Cheers,
[a href=\"index.php?act=findpost&pid=127714\"][{POST_SNAPBACK}][/a]

Actually, the sliders are NOT idiot proof. Use them badly and you can mess-up an image just as badly as you would with a traditional Curve  
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Mark D Segal (formerly MarkDS)
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« Reply #34 on: July 11, 2007, 09:44:02 PM »
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I've played with it a bit, but admit I am not even close to proficient...  Explain to me how I would increase contrast in the highlights while keeping the maximum brightness at 97% (roughly 248) and at the same time not affecting any pixels below say 87% (roughly 222) using the parametric controls. 

Assume at the same time I want to add an inverse adjustment (lower contrast but maintain certain border values) in the shadows. 

Finally, suppose once the above are done, I might want to boost contrast slightly throughout the middle range from say 25% through 75%, and increase brightness slightly, but of course without significantly altering either of the earlier adjustments.

I'm sure it can be done and moreover understand a "similar" more general effect could be achieved, but I cannot see how to do it with precision using the slider interface.  Yet in curves it is accomplished pretty easily with good precision.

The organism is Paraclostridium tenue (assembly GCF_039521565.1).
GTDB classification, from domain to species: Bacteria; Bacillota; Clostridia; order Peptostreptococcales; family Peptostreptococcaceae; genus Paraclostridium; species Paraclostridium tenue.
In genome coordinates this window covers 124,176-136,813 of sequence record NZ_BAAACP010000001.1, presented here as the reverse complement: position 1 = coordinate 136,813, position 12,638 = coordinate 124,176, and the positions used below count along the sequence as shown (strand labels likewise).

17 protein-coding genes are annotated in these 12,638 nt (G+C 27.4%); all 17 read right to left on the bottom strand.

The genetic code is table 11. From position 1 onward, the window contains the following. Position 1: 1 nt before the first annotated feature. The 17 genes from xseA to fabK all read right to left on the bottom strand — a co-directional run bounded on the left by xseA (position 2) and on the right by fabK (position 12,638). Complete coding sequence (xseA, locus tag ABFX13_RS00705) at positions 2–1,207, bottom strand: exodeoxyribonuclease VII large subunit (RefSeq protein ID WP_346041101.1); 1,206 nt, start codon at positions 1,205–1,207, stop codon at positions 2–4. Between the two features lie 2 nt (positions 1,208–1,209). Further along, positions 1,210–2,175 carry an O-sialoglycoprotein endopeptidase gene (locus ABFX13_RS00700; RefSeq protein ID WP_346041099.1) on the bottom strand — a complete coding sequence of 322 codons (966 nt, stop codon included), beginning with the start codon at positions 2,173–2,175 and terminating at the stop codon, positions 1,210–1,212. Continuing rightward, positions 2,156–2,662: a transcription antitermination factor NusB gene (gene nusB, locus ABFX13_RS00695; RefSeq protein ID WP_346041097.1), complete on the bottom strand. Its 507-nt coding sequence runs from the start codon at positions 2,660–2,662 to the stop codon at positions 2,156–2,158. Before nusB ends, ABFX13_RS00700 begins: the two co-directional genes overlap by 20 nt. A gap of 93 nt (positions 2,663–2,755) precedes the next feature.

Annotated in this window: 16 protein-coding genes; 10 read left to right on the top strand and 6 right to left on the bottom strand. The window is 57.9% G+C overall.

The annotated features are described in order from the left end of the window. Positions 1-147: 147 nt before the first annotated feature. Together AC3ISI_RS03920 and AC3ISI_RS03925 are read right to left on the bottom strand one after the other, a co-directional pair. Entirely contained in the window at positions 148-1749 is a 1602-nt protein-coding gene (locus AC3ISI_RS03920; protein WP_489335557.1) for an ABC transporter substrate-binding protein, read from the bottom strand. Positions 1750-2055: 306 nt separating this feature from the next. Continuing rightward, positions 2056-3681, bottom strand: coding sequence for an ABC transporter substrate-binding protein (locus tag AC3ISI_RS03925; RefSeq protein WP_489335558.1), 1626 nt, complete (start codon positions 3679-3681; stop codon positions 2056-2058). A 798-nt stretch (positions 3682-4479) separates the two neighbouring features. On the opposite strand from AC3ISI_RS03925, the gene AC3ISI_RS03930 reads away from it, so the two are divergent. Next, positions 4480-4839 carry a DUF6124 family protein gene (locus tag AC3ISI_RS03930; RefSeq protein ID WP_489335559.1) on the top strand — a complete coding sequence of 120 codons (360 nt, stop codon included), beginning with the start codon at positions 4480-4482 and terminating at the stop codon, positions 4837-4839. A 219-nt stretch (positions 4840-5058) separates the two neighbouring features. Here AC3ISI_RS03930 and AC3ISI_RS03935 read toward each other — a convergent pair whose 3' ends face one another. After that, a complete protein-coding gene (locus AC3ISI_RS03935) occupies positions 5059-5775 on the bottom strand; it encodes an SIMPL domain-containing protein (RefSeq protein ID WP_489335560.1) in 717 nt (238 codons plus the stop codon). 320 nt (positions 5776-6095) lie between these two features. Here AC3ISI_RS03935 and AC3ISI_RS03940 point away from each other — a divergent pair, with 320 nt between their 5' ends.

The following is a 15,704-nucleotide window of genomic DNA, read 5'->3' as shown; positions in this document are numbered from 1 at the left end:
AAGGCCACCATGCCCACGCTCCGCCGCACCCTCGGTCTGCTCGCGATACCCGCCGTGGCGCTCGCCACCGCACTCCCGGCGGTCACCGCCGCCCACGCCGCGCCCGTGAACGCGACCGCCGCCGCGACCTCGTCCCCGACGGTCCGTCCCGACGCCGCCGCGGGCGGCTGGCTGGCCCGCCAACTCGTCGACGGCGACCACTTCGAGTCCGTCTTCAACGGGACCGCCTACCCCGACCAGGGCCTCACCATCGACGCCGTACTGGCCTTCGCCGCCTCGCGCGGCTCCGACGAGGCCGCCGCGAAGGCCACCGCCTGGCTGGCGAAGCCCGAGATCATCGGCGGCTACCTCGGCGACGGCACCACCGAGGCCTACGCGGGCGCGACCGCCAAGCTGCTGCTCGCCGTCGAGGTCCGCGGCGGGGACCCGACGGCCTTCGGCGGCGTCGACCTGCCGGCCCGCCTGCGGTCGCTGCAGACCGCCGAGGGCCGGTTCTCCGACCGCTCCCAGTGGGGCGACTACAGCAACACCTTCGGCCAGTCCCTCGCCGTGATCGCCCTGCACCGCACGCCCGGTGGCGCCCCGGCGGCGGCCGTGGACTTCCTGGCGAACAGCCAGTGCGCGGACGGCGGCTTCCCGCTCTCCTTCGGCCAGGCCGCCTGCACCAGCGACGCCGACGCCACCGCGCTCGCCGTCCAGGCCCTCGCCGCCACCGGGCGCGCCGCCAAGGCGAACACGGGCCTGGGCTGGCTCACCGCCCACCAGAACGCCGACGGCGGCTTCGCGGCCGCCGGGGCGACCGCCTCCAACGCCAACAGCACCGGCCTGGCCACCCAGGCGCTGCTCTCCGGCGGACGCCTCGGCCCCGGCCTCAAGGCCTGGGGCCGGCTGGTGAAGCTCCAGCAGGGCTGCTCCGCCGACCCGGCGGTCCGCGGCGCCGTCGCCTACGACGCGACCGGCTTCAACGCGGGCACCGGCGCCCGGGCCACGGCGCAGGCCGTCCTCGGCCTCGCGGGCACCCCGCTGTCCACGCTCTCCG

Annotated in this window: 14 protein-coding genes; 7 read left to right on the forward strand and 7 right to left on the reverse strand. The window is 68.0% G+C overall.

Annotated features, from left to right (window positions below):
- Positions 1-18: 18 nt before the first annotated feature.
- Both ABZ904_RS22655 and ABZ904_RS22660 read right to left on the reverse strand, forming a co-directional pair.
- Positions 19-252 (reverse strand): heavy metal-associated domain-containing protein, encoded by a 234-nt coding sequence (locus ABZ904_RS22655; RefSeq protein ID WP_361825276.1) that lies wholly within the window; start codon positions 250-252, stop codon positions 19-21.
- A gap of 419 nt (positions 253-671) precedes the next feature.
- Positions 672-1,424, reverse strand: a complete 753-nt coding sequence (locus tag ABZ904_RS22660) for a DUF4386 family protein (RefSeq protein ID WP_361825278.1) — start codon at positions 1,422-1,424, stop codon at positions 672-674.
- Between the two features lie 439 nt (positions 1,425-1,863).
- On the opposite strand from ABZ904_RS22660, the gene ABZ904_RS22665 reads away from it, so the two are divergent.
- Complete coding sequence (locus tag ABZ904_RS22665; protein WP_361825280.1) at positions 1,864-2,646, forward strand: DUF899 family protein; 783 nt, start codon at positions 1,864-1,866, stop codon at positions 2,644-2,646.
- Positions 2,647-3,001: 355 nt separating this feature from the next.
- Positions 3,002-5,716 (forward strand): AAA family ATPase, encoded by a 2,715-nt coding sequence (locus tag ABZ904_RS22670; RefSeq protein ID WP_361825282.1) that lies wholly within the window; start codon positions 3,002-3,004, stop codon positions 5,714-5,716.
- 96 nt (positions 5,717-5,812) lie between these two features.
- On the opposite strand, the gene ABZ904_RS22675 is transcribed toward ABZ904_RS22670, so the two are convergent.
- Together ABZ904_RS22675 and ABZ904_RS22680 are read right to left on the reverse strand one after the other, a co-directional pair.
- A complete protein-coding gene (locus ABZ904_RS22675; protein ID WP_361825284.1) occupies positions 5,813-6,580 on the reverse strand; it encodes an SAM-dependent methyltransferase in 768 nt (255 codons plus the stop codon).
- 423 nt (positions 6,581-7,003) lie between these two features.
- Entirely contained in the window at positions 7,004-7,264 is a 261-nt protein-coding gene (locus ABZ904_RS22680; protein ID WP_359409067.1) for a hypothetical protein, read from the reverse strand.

Cheers,
[a href=\"index.php?act=findpost&pid=127711\"][{POST_SNAPBACK}][/a]

For the highlight portion, you would set the rightmost zone marker far enough to the left to isolate only the highlights whose contrast you want to increase. Then you would steepen that portion of the curve with the Highlight slider.

For the shadows, likewise you would set the left most point far enough to the left to isolate just the shadow areas, and adjust the shadows slider to make it flatter.

For the middle range, you would then steepen the "Darks" and "Lights" portions, experimenting how much for each and where to place the middle zone marker to delineate the Lights from the Darks. You can have some quite refined control over the mid-tones - for example, suppose you Lighten the Lights and Darken the darks, or you Lighten both but the Darks by less than the Lights. Then by sliding that middle zone marker to the left the mid-tones darken, and by sliding it to the right they lighten. Etc., etc.
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Mark D Segal (formerly MarkDS)
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« Reply #35 on: July 11, 2007, 09:51:56 PM »
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For the highlight portion, you would set the rightmost zone marker far enough to the left to isolate only the highlights whose contrast you want to increase. Then you would steepen that portion of the curve with the Highlight slider.